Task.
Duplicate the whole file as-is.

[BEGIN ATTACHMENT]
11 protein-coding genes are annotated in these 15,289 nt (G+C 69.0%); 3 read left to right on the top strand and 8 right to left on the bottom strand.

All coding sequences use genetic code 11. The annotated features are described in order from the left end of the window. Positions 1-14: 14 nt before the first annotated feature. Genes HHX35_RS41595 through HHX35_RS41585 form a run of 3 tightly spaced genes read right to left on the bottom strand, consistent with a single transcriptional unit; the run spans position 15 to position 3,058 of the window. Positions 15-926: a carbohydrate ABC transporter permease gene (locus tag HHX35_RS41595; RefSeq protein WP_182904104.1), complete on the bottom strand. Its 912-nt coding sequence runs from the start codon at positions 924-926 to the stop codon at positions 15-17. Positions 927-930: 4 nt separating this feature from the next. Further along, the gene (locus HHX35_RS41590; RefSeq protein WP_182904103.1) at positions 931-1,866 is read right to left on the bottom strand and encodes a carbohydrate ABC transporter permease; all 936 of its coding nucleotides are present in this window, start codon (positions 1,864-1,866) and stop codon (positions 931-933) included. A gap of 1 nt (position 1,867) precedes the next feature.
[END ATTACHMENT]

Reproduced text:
11 protein-coding genes are annotated in these 15,289 nt (G+C 69.0%); 3 read left to right on the top strand and 8 right to left on the bottom strand.

All coding sequences use genetic code 11. The annotated features are described in order from the left end of the window. Positions 1-14: 14 nt before the first annotated feature. Genes HHX35_RS41595 through HHX35_RS41585 form a run of 3 tightly spaced genes read right to left on the bottom strand, consistent with a single transcriptional unit; the run spans position 15 to position 3,058 of the window. Positions 15-926: a carbohydrate ABC transporter permease gene (locus tag HHX35_RS41595; RefSeq protein WP_182904104.1), complete on the bottom strand. Its 912-nt coding sequence runs from the start codon at positions 924-926 to the stop codon at positions 15-17. Positions 927-930: 4 nt separating this feature from the next. Further along, the gene (locus HHX35_RS41590; RefSeq protein WP_182904103.1) at positions 931-1,866 is read right to left on the bottom strand and encodes a carbohydrate ABC transporter permease; all 936 of its coding nucleotides are present in this window, start codon (positions 1,864-1,866) and stop codon (positions 931-933) included. A gap of 1 nt (position 1,867) precedes the next feature.